ZFIN ID: ZDB-PUB-070212-39
Deconstructing evolution of adult phenotypes: genetic analyses of kit reveal homology and evolutionary novelty during adult pigment pattern development of Danio fishes
Mills, M.G., Nuckels, R.J., and Parichy, D.M.
Date: 2007
Source: Development (Cambridge, England)   134(6): 1081-1090 (Journal)
Registered Authors: Nuckels, Richard, Parichy, David M.
Keywords: Zebrafish, Pigment pattern, Morphogenesis, kit, Melanophore, Evolution
MeSH Terms:
  • Animals
  • Biological Evolution
  • Body Patterning/genetics
  • Melanophores/cytology
  • Melanophores/physiology*
  • Metamorphosis, Biological/genetics*
  • Mutation
  • Phenotype
  • Pigmentation/genetics*
  • Proto-Oncogene Proteins c-kit/genetics*
  • Regeneration/genetics
  • Zebrafish/genetics
  • Zebrafish/growth & development*
PubMed: 17287252 Full text @ Development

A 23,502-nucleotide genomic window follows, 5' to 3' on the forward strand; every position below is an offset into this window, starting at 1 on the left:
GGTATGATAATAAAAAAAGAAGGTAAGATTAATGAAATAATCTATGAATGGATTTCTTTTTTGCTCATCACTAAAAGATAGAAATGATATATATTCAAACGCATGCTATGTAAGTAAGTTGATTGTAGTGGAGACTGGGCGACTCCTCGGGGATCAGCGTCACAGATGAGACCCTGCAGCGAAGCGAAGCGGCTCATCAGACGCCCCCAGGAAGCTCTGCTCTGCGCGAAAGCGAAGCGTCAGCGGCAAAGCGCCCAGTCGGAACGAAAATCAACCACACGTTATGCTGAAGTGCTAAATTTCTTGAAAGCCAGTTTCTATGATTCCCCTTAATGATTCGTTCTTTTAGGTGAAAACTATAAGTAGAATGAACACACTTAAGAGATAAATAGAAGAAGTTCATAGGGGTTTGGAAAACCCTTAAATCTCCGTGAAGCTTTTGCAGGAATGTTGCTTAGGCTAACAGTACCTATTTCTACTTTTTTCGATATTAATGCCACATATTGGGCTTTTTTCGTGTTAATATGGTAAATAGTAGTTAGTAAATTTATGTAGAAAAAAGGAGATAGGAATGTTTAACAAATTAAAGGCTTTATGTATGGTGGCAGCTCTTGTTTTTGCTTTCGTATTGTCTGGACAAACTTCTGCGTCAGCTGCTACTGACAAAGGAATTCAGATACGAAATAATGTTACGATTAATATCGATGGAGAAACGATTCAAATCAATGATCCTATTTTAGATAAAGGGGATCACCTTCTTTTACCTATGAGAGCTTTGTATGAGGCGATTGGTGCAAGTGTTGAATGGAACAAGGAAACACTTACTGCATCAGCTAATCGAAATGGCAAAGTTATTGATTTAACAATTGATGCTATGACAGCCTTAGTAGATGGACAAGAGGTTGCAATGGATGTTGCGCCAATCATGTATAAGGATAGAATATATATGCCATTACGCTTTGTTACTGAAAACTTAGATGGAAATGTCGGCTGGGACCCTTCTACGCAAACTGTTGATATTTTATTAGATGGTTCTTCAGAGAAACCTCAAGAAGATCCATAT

The cellular bases for evolutionary changes in adult form remain largely unknown. Pigment patterns of Danio fishes are a convenient system for studying these issues because of their diversity and accessibility and because one species, the zebrafish D. rerio, is a model organism for biomedical research. Previous studies have shown that in zebrafish, stripes form by migration and differentiation of distinct populations of melanophores: early metamorphic (em) melanophores arise widely dispersed and then migrate into stripes, whereas late metamorphic (lm) melanophores arise already within stripes. em melanophores require the kit receptor tyrosine kinase, as kit mutants lack these cells but retain lm melanophores, which form a residual stripe pattern. To see if similar cell populations and genetic requirements are present in other species, we examined D. albolineatus, which has relatively few, nearly uniform melanophores. We isolated a D. albolineatus kit mutant and asked whether residual, lm melanophores develop in this species, as in D. rerio. We found that kit mutant D. albolineatus lack em melanophores, yet retain lm melanophores. Histological analyses further show that kit functions during a late step in metamorphic melanophore development in both species. Interestingly, kit mutant D. albolineatus develop a striped melanophore pattern similar to kit mutant D. rerio, revealing latent stripe-forming potential in this species, despite its normally uniform pattern. Comparisons of wild types and kit mutants of the two species further show that species differences in pigment pattern reflect: (1) changes in the behavior of kit-dependent em melanophores that arise in a dispersed pattern and then migrate into stripes in D. rerio, but fail to migrate in D. albolineatus; and (2) a change in the number of kit-independent lm melanophores that arise already in stripes and are numerous in D. rerio, but few in D. albolineatus. Our results show how genetic analyses of a species closely related to a biomedical model organism can reveal both conservatism and innovation in developmental mechanisms underlying evolutionary changes in adult form.